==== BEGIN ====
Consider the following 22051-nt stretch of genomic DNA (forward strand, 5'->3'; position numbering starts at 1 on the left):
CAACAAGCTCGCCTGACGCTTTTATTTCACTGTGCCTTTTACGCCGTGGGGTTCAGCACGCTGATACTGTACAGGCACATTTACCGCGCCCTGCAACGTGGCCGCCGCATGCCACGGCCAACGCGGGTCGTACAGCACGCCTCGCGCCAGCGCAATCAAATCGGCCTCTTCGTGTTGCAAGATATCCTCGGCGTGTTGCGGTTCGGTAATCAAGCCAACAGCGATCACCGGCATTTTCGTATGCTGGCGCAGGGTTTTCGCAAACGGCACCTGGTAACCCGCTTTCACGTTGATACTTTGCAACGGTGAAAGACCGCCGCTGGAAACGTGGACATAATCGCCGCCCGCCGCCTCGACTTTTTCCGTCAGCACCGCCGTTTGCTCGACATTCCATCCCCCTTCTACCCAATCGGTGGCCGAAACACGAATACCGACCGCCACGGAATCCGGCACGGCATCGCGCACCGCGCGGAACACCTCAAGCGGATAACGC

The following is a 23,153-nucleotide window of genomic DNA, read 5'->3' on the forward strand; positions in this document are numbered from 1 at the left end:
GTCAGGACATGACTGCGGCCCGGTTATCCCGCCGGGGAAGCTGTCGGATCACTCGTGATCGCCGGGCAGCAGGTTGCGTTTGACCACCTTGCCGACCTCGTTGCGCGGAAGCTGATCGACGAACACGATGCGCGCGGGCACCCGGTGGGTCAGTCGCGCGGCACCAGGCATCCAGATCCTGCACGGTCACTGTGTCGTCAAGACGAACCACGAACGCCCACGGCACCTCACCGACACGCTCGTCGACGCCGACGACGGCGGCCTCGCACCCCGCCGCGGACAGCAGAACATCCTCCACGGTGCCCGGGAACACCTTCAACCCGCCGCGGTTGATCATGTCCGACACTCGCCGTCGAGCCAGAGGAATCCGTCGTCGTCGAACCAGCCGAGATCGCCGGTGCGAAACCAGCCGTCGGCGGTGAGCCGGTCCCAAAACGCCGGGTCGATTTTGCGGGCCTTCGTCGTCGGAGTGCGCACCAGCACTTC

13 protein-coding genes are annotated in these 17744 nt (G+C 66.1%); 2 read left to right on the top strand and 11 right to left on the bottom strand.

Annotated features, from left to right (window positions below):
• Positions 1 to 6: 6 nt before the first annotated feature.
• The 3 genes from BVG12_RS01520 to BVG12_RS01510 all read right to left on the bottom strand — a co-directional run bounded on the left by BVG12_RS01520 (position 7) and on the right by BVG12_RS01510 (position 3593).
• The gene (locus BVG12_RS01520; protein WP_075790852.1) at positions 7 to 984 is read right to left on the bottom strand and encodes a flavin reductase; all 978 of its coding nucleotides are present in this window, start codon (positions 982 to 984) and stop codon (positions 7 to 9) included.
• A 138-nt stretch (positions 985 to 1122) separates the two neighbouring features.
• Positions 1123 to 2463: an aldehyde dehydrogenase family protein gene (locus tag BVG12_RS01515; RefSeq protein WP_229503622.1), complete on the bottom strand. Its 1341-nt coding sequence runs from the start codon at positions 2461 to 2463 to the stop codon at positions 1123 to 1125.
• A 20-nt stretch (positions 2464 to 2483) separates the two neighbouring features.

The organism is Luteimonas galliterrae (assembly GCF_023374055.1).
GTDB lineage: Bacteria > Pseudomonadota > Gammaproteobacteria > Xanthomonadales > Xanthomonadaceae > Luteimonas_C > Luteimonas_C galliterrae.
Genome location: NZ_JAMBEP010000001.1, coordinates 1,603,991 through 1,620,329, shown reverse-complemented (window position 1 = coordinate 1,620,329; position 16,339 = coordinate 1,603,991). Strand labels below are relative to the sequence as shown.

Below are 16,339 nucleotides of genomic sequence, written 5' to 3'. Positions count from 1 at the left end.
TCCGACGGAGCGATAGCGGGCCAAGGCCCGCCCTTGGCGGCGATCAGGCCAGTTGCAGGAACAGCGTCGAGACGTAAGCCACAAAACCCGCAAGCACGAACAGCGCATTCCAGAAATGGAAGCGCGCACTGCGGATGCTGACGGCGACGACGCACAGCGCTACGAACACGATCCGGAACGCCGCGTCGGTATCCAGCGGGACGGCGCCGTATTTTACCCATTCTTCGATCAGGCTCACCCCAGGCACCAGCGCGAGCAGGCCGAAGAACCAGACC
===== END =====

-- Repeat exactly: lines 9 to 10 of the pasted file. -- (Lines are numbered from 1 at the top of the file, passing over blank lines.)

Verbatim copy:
• The gene (locus BVG12_RS01520; protein WP_075790852.1) at positions 7 to 984 is read right to left on the bottom strand and encodes a flavin reductase; all 978 of its coding nucleotides are present in this window, start codon (positions 982 to 984) and stop codon (positions 7 to 9) included.
• A 138-nt stretch (positions 985 to 1122) separates the two neighbouring features.